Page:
Lebanon News

Ain al-Hilweh wall moving forward in flashpoint area

Smoke rises from the Tiri neighborhood during clashes in Ain al-Hilweh, Sunday, April 9, 2017. (The Daily Star/Mohammed Zaatari)

SIDON, Lebanon: One year after violent clashes rocked the Ain al-Hilweh Palestinian refugee camp near Sidon, construction of a controversial separation wall is moving forward in a district previously occupied by Al-Qaeda-linked militants, informed sources said Friday. As has been the case in many areas where the wall has been completed, the concrete barrier is set to pass through agricultural lands encircling the camp that have largely been off-limits to their original owners due to frequent outbursts of fighting and the tense security situation.

With plans for the wall – now in its second year of construction – moving forward, this eastern part of Lebanon’s largest Palestinian refugee camp is set to get new borders.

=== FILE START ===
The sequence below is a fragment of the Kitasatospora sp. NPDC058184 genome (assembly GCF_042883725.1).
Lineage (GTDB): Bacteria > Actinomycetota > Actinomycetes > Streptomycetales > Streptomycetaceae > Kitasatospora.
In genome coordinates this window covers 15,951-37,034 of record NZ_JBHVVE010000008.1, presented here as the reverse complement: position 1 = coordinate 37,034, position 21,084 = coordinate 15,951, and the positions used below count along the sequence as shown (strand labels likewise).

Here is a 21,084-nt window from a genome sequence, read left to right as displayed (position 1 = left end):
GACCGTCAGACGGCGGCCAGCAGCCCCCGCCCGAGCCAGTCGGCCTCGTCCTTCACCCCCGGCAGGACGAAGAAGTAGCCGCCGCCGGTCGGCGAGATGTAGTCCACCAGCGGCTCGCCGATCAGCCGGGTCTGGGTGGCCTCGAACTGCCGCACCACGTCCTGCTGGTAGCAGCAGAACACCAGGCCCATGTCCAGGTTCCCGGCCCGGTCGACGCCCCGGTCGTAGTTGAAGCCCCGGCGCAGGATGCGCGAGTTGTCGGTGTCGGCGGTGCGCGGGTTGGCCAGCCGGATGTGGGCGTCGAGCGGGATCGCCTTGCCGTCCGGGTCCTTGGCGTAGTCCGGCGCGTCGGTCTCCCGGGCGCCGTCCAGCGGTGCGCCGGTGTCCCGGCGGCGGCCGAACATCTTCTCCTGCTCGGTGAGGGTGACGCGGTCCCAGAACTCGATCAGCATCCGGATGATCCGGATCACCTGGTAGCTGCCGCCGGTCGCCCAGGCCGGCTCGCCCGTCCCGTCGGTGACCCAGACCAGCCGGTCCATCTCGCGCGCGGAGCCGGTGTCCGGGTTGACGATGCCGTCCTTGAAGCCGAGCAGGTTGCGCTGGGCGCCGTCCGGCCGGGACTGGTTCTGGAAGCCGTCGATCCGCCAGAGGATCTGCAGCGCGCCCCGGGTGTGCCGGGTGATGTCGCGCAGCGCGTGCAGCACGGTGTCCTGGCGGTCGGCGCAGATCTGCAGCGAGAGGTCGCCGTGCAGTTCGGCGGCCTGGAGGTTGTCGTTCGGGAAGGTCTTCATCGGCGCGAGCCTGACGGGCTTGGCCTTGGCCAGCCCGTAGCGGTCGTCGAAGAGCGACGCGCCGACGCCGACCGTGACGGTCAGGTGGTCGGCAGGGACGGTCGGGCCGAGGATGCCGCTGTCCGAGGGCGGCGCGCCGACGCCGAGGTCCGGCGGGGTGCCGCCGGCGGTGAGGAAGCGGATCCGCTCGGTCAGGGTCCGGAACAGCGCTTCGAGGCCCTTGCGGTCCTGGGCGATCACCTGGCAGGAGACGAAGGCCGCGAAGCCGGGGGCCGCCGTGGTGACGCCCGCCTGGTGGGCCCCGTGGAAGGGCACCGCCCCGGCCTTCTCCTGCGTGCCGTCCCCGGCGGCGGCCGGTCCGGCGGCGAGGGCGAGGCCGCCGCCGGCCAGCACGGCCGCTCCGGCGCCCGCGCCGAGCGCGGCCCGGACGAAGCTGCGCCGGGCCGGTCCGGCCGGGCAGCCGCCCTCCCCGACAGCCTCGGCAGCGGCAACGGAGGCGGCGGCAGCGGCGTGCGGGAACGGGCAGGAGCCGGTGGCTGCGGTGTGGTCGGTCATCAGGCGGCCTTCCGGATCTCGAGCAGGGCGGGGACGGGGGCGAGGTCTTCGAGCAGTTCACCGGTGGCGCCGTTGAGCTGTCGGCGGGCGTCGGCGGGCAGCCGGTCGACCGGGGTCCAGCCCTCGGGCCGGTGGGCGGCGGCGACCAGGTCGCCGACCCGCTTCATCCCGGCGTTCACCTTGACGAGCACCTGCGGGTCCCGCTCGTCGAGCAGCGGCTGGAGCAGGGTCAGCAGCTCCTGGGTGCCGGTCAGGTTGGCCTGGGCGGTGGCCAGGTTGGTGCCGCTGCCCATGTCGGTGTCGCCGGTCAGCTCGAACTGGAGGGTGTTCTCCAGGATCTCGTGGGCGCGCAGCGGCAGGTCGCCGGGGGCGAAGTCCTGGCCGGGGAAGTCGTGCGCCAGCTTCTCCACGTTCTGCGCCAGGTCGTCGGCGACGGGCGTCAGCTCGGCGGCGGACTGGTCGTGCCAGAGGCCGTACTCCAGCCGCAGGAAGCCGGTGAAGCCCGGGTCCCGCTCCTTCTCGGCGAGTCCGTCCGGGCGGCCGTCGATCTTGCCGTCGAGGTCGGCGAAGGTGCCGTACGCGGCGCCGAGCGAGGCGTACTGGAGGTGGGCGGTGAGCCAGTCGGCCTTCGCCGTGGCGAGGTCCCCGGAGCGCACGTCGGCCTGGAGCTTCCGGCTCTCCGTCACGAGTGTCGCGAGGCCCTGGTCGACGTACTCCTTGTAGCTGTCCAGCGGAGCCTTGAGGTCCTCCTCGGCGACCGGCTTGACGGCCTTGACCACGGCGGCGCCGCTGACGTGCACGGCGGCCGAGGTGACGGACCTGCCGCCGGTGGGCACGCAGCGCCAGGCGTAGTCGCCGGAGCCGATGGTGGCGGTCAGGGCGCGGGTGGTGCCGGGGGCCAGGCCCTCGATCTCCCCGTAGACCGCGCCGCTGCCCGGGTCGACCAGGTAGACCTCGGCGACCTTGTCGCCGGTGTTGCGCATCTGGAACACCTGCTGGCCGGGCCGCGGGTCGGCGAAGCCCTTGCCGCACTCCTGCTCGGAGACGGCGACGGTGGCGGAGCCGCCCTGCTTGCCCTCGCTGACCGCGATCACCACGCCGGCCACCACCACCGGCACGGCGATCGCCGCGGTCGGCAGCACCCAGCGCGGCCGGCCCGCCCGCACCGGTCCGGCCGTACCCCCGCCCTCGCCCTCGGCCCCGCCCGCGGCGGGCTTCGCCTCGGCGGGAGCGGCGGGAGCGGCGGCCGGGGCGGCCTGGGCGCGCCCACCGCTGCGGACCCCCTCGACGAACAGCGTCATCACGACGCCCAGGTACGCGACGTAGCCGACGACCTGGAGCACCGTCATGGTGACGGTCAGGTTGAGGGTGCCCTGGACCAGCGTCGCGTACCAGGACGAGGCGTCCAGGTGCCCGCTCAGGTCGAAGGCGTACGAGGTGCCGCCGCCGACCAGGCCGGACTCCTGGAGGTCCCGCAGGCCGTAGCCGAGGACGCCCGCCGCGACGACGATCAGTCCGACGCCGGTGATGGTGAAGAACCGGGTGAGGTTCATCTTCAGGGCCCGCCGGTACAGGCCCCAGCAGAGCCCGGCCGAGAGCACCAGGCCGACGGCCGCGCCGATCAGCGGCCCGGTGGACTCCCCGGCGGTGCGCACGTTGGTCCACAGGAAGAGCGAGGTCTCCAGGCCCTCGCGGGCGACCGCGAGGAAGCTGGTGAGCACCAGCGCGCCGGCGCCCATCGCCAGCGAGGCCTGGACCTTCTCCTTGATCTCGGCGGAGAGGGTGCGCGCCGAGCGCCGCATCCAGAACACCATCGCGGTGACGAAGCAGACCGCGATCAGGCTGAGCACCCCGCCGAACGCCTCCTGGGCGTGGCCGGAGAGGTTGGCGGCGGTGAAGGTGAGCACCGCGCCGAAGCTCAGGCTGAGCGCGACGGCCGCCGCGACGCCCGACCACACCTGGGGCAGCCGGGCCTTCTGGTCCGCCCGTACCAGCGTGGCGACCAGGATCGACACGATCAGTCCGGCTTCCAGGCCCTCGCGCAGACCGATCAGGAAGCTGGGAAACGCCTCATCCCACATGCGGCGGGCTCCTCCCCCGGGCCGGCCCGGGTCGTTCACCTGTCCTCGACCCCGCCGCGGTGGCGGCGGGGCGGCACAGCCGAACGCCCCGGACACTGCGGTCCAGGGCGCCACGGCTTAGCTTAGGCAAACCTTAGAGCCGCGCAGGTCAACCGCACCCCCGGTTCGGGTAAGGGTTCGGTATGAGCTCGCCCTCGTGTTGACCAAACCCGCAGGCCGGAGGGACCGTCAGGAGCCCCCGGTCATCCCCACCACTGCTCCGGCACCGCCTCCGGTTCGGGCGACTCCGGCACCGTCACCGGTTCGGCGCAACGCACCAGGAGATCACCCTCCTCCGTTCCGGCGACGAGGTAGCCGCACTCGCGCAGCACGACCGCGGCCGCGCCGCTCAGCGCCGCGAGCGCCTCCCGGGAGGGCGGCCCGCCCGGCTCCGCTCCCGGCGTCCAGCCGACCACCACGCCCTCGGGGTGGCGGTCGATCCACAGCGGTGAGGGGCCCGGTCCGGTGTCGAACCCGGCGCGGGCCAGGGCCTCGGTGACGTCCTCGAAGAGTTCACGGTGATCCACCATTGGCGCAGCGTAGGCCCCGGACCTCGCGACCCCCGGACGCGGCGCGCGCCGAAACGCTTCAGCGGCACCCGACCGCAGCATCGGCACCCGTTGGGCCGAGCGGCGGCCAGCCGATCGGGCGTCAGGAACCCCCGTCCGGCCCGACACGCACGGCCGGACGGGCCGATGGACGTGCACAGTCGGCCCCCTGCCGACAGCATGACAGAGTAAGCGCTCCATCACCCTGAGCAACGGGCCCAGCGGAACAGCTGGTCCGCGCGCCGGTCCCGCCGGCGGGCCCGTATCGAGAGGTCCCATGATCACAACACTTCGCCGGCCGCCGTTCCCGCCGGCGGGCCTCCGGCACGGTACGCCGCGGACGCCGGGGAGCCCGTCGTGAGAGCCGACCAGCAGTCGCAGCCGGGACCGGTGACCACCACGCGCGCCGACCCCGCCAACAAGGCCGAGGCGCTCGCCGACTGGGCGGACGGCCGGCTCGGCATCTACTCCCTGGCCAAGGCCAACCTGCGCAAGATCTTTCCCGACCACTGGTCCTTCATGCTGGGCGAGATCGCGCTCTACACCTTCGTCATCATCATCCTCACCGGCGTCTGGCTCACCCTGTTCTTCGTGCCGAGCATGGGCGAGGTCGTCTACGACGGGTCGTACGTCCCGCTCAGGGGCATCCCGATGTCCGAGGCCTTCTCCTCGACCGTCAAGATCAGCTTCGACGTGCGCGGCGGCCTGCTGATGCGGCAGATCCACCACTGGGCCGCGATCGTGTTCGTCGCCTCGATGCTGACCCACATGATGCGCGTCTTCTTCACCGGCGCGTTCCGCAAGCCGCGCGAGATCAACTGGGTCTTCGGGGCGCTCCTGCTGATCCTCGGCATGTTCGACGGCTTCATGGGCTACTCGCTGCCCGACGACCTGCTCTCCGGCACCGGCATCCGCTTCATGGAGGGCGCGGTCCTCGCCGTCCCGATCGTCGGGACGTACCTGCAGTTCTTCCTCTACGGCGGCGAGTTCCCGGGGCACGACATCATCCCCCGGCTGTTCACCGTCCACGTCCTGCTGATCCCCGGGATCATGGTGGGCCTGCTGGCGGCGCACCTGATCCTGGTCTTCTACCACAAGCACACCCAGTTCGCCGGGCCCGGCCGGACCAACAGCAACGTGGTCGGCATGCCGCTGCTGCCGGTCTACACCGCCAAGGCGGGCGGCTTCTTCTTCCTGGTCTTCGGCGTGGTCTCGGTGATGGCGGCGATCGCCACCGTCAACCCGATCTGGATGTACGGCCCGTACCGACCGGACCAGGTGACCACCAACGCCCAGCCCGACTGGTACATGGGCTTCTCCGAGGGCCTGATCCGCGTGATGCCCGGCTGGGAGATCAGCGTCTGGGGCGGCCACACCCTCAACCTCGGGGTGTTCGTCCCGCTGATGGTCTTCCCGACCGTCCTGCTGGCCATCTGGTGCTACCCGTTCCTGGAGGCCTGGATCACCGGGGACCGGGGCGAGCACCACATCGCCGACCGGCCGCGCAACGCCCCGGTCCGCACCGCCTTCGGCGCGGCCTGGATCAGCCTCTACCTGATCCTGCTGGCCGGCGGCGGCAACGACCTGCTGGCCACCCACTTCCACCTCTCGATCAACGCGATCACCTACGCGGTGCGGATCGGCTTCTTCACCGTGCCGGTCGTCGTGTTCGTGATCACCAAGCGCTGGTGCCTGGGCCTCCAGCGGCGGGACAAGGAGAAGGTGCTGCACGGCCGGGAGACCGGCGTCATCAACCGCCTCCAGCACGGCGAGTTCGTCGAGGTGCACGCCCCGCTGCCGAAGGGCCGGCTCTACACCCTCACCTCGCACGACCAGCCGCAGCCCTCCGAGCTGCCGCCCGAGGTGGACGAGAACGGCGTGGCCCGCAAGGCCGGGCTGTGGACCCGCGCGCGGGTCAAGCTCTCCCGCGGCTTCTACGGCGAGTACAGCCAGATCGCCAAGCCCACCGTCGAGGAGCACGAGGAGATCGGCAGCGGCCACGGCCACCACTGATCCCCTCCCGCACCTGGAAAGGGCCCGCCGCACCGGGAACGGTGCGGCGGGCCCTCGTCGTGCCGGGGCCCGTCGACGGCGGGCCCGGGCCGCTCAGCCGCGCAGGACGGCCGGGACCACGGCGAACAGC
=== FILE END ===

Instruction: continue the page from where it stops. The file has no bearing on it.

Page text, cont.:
The future wall is slated to abut Ain al-Hilweh’s Al-Tiri neighborhood, the site of August 2017 violent armed clashes between the camp’s joint Palestinian security forces and militants loyal to extremist leader Bilal Badr.

The sources said the plans would wall off the camp from the adjacent agricultural area.

The designated land had formerly been used by the militants loyal to Badr as a training ground and also constituted a point of entry and escape to and from the refugee camp by suspects wanted by various Lebanese security agencies for a variety of crimes.

The area, known as the Pilot’s Grove, had been off-limits even to security forces, who had built fortifications for their troops there but had refrained from constructing the wall over concerns for those who would have to build it.

With the departure of Badr’s forces last summer after their decisive but destructive defeat, which left the Al-Tiri neighborhood in tatters, and subsequent planning by security forces, the conditions for the wall’s construction have now been put in place.

The sources said landowners would be the primary beneficiaries, pointing to the return of agricultural production in lands that have already been sectioned off by construction of the wall in the north and west of the camp.

A version of this article appeared in the print edition of The Daily Star on September 01, 2018, on page 2.




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